I can go on, but I know you are busy. You produced a plan for Palestine without mentioning Palestine. You spoke of the Palestinian people without recognizing that 300,000 of us are in Jerusalem and 5 million of us are waiting to go home. You did not use the word “occupation” once in all 136 pages of the plan; well, you did come close by using “high-growth occupations” which could be a pun but one you did not intend to make.”

Mondoweiss: One popular argument is that Palestinians are currently suffering from extremely high rights of poverty and unemployment, and the situation is unlikely to get better. So people essentially say, “why not?” accept this plan, if it helps put food on the table. What do you say to that? 

Bahour: Pie-in-the-sky public relations spectacles are not economic development. If they would have presented something more than an amateur desk research, with legal parameters, we could have entertained it, but we are not interested in acquiescing to illegalities. Additionally, and equally important, is that development is a human right, so no one has the right to plan for Palestinians except Palestinians.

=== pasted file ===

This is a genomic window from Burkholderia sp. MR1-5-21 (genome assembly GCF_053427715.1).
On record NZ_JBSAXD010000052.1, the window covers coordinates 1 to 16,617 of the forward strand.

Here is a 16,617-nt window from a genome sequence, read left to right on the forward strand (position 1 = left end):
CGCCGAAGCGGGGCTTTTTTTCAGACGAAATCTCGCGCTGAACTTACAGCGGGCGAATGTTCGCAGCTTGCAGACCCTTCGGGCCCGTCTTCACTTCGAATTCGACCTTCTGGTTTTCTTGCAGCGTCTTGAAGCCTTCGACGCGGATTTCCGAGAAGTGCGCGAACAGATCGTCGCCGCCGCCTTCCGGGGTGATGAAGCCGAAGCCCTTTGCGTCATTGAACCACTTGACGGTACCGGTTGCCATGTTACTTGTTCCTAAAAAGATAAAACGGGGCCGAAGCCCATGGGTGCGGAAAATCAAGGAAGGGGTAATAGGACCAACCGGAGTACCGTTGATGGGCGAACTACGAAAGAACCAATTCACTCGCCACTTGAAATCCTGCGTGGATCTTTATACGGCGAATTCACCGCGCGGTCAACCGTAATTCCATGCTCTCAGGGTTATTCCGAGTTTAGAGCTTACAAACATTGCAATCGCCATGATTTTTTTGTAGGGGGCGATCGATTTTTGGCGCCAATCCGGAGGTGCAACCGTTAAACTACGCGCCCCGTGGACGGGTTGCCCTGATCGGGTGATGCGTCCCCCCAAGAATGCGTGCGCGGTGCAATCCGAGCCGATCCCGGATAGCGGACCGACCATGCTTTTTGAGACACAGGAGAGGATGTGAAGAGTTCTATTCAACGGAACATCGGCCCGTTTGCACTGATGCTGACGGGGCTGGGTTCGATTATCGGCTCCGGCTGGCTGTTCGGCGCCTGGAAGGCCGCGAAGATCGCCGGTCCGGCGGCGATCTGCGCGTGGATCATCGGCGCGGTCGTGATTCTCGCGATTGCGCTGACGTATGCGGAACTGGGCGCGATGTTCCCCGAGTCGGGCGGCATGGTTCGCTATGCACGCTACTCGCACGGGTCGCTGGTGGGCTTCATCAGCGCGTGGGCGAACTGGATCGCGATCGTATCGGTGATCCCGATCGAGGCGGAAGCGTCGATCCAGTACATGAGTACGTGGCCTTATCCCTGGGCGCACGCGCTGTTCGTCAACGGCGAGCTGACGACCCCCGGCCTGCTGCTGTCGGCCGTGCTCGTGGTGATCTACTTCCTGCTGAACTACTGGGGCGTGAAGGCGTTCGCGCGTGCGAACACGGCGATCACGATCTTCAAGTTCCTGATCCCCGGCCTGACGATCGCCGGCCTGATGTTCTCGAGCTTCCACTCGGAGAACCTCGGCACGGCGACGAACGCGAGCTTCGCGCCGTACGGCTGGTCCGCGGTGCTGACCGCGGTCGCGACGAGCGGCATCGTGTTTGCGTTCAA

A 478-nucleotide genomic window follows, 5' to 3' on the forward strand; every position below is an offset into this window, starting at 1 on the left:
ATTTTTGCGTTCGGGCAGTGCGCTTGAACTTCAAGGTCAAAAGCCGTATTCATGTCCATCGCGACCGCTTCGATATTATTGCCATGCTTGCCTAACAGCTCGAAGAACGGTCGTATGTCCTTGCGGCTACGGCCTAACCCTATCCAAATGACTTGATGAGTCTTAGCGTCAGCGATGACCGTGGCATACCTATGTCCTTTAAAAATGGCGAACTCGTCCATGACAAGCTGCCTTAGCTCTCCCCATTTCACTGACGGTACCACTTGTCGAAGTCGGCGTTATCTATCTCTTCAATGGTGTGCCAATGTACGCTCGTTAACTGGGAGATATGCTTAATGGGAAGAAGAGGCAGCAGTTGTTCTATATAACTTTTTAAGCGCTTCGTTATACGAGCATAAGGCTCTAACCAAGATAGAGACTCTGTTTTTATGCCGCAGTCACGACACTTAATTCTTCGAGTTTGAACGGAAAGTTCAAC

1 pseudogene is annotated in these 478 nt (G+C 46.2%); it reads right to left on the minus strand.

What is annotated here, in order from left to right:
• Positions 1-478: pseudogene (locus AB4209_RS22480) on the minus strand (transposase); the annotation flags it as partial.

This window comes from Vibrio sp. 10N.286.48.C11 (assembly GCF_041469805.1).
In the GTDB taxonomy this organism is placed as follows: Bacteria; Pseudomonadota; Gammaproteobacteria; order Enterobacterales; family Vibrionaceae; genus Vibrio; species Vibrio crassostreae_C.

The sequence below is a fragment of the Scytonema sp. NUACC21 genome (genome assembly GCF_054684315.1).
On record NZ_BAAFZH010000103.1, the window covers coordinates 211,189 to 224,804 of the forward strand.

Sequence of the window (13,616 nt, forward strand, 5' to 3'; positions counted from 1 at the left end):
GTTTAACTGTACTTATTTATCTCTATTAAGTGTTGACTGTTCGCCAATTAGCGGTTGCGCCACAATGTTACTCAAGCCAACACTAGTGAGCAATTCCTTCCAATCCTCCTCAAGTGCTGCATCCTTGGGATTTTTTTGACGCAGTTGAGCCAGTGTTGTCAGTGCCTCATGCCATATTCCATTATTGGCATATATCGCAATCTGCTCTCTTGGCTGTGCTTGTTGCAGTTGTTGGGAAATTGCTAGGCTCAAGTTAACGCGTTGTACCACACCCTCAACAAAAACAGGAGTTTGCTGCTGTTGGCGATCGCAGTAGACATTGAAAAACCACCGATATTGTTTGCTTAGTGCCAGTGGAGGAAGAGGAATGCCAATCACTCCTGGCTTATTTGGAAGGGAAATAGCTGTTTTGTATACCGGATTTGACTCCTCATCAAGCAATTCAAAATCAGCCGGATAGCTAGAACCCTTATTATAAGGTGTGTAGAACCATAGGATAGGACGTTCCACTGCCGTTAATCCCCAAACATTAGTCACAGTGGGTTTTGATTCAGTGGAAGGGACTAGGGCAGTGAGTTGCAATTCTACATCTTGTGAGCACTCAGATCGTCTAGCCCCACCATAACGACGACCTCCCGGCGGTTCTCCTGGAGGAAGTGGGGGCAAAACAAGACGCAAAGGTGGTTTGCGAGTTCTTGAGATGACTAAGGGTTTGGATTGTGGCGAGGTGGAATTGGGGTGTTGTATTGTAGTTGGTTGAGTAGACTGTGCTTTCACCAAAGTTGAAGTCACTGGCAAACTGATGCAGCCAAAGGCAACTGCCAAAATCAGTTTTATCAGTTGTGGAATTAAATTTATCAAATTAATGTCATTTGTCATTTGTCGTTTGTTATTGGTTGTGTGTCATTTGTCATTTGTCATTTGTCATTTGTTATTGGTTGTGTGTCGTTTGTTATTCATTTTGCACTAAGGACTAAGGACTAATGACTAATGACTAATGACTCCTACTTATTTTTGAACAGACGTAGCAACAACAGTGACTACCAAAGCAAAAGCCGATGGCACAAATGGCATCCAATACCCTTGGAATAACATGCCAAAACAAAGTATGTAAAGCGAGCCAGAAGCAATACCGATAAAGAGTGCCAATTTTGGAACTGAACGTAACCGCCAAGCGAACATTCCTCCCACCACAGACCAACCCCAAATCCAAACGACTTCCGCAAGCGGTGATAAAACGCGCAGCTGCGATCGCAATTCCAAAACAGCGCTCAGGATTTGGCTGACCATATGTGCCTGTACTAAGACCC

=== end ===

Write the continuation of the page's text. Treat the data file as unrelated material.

Mondoweiss: Do you think the Palestinian people would ever agree to compromising some of their larger political aspirations in favor of economic prosperity?

Bahour: No. Israel has been trying this approach for 52 years. How many more attempts will it take to convince people that Palestinians’ rights are inalienable and not for sale?

Mondoweiss: The Palestinian leadership/people have been criticized by the Israelis and Americans for refusing to participate in the current “peace talks.” Do you support the current stance of the Palestinian government? Or do you think they should be sitting at the table? What would the implications of that be?

Bahour: I support the Palestinian leadership. It is Israel that blatantly refuses to sit at a proper negotiating table, one with references and parameters. If Israel or the US thinks we are going to come to a smoke-filled backroom to engage our military occupier, they are hallucinating.

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I was under the impression Palestinian leadership was invited so perhaps it’s not Kushner throwing the sand. Am wondering about the terms for engagement, “show us the political parameters and then we can talk economy”. I’ve been under the impression many very serious students on IP conclude two states are improbable, even impossible so why this upfront demand. Would it not have worked for Bahour to have represented his people in Bahrain and put on… Read more »